PERKS is promotional incentive program that rewards customers for increasing their spend on coffee & breakroom products.

Customers were able to track their progress by logging onto a website that was developed and maintained by a third party.

The Problem

The expense to maintain and upgrade the existing PERKS website was too high, so I was asked to find a more affordable way to effectively communicate progress to customers.


While interviewing the program owners, I learned that there was currently a very small number of participants and progress data on the current website was only updated once a month. The website did not have a live, continuous connection to a data source, so the process of updating was manually intensive, and most of the data. Traffic to the site – even considering the low number of participants – was abysmal.

Constraints & Assumptions

Given the realities of the program, I was given a budget of approximately $0 and five weeks to have a final product, whatever that may be.

I wasn’t going to be able to deliver a new website. I also assumed we would not be able to eliminate the manual data process, but could I simplify it? Only in-house resources would be available to me.


I offered the program owners an alternative to a website: an email. Using systems already in place, an email could be personalized with the same or similar type of reports that were being manually fed to the existing website, so the challenge was to design an email that would quickly convey the most important information, and hopefully help simplify the internal work to process the data.


After a few revisions, the design was shown to some existing customers. Based on their feedback and further discussion with the design team, I decided to removed the visual graph and replace it with an equation.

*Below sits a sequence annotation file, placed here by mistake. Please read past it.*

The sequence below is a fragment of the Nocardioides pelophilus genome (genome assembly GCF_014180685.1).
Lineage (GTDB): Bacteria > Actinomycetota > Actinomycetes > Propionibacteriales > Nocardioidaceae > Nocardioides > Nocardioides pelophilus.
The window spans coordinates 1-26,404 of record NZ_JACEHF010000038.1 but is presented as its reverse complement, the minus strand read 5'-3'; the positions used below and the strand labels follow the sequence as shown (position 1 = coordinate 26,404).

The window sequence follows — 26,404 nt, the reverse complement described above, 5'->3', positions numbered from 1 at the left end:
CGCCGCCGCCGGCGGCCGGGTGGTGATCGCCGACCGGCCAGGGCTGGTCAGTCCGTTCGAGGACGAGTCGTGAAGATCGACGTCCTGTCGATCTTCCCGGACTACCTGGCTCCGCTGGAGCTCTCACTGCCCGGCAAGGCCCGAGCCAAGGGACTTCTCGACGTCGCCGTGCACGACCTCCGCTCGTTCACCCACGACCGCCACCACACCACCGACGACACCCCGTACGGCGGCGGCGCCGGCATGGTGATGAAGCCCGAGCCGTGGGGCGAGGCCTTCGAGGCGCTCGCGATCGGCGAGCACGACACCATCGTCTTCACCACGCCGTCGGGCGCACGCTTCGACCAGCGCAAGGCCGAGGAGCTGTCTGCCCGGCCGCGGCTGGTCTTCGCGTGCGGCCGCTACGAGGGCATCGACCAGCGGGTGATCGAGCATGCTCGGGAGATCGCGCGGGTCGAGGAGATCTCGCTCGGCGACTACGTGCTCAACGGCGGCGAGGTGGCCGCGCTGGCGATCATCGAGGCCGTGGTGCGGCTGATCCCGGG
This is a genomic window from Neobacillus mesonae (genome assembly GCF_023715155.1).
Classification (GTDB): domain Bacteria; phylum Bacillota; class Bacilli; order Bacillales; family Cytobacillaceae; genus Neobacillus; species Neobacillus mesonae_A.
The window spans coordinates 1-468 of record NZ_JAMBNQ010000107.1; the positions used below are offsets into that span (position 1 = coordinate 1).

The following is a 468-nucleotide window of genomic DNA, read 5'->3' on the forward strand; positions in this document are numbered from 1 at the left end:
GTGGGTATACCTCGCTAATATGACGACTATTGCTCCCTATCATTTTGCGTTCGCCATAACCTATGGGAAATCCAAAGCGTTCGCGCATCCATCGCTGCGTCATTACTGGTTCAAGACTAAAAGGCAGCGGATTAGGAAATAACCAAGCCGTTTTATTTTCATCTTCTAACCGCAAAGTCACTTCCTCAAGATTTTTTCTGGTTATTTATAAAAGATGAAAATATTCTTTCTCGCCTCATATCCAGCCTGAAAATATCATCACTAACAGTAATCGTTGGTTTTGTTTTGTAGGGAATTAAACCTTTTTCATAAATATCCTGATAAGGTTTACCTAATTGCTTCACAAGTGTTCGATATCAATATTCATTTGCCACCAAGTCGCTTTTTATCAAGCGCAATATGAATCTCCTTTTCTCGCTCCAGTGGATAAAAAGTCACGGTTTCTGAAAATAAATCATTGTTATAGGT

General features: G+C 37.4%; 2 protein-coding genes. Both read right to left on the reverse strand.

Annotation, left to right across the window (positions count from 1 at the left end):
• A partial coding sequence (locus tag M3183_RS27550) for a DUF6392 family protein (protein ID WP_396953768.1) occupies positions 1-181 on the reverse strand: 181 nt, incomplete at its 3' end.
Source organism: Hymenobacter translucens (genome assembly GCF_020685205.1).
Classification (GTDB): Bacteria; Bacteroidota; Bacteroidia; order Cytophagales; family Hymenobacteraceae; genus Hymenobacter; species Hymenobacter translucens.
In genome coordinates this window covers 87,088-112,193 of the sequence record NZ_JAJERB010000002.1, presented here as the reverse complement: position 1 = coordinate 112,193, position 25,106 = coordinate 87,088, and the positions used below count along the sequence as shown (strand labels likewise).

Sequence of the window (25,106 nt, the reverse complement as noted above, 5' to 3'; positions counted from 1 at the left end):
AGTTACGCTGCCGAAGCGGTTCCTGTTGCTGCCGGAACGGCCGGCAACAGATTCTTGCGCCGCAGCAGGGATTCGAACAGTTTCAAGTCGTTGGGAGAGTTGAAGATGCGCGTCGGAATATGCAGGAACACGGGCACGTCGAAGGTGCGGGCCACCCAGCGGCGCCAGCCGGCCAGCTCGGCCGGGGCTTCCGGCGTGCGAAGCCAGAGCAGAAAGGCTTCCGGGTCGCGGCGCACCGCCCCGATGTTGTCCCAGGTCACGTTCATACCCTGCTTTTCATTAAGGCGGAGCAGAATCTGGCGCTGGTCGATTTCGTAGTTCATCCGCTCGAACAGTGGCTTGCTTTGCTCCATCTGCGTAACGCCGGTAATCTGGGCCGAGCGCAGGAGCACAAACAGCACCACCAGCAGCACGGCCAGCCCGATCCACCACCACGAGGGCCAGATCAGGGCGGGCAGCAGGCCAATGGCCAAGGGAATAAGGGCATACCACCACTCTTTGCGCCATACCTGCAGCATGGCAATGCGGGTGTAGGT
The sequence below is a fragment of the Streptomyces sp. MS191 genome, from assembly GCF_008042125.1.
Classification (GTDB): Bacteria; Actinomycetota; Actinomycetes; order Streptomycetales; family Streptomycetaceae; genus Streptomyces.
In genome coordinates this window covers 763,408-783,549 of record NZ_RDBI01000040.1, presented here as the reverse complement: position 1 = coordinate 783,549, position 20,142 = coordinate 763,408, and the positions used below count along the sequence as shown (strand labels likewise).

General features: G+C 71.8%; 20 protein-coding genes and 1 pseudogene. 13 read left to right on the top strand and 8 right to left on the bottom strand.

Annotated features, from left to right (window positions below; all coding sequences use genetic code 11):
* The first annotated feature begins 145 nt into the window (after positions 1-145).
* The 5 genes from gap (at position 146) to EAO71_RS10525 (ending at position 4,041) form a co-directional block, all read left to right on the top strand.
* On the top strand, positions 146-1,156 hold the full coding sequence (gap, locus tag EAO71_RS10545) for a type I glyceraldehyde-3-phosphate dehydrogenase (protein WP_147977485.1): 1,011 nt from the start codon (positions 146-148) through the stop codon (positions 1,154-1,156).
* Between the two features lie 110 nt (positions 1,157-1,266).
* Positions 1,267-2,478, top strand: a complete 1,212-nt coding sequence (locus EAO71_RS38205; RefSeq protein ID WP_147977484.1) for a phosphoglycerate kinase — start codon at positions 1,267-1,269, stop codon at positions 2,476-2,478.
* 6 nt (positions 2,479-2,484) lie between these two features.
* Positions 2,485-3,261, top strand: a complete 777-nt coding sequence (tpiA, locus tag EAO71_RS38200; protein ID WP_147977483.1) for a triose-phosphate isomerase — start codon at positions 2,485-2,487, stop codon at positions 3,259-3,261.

The revised design was shown to a different set of existing customers who latched on to the simplicity and easy-to-understand equation. They commented about how they immediately knew how they were preforming and then could dig into the other numbers for more information.

The process was simplified internally as well. Finance used to provide a multi-tabbed spreadsheet of what I affectionately like to call data vomit for each participating customer.

Now, a flat-file with a single line-item for each customer containing just the critical reported metrics would be provided to the internal email team.

Fun Facts

  • When I did this project I didn’t have any dedicated wireframing software yet, so I created this in Microsoft PowerPoint.
  • During my team’s weekly design review sesh, I was showing some of my early low fidelity wireframes with coffee related puns as heading placeholders, never intending them for the final product. After a few rounds of revisions and changes, the puns are the only original element that survived from beginning to end.